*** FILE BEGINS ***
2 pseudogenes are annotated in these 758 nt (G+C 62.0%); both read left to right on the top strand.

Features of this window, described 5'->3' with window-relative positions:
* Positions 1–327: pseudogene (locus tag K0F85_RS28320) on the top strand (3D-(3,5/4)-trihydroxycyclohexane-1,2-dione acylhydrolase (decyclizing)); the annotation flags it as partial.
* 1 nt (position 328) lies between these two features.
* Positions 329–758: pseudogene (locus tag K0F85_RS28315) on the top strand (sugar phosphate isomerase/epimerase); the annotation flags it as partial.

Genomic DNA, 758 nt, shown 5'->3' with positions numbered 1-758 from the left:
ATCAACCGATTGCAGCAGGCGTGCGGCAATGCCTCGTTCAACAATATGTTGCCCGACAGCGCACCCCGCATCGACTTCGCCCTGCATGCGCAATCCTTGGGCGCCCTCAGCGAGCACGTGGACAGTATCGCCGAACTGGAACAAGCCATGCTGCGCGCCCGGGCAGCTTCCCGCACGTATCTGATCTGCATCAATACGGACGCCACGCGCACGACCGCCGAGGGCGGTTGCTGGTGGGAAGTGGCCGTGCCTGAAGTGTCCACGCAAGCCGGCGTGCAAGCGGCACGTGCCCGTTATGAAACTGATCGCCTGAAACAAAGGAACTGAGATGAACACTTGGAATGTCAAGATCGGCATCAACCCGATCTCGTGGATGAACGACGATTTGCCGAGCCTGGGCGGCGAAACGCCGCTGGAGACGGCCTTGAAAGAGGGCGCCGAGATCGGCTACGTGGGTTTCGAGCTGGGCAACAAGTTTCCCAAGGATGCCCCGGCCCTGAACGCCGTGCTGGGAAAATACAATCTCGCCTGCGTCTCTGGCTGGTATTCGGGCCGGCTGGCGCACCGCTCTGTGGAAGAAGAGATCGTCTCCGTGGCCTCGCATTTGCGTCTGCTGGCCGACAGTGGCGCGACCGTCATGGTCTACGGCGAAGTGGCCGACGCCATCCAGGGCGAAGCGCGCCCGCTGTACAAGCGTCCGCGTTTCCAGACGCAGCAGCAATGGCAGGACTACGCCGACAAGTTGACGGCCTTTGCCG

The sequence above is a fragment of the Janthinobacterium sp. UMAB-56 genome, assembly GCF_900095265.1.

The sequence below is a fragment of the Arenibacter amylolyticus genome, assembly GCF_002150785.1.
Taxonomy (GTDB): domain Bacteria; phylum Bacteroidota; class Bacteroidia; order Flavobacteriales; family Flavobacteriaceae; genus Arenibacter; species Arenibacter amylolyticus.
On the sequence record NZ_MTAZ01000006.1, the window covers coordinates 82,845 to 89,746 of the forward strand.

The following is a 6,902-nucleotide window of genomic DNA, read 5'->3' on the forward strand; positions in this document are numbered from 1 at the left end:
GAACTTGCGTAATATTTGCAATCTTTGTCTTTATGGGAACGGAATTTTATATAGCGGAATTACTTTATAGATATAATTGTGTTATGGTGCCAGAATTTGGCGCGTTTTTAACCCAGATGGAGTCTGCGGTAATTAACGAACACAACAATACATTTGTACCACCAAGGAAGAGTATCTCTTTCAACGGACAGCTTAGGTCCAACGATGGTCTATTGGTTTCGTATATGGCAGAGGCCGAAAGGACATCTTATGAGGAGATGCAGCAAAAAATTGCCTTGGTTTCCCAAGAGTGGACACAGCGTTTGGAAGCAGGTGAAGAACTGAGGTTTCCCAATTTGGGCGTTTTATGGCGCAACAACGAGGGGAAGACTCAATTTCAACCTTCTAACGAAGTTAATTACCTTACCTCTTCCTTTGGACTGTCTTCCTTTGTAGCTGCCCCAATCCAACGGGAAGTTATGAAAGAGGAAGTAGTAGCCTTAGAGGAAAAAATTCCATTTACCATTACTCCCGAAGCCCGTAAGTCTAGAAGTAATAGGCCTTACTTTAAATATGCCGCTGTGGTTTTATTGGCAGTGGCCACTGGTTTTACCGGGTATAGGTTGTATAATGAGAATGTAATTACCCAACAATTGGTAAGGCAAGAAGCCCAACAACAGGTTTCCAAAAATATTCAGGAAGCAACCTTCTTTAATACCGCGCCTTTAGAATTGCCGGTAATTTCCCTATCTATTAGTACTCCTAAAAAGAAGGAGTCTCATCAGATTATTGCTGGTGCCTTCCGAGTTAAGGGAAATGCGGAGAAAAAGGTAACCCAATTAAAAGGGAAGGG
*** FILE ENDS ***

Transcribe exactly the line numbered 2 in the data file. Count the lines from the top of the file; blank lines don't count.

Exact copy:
Features of this window, described 5'->3' with window-relative positions: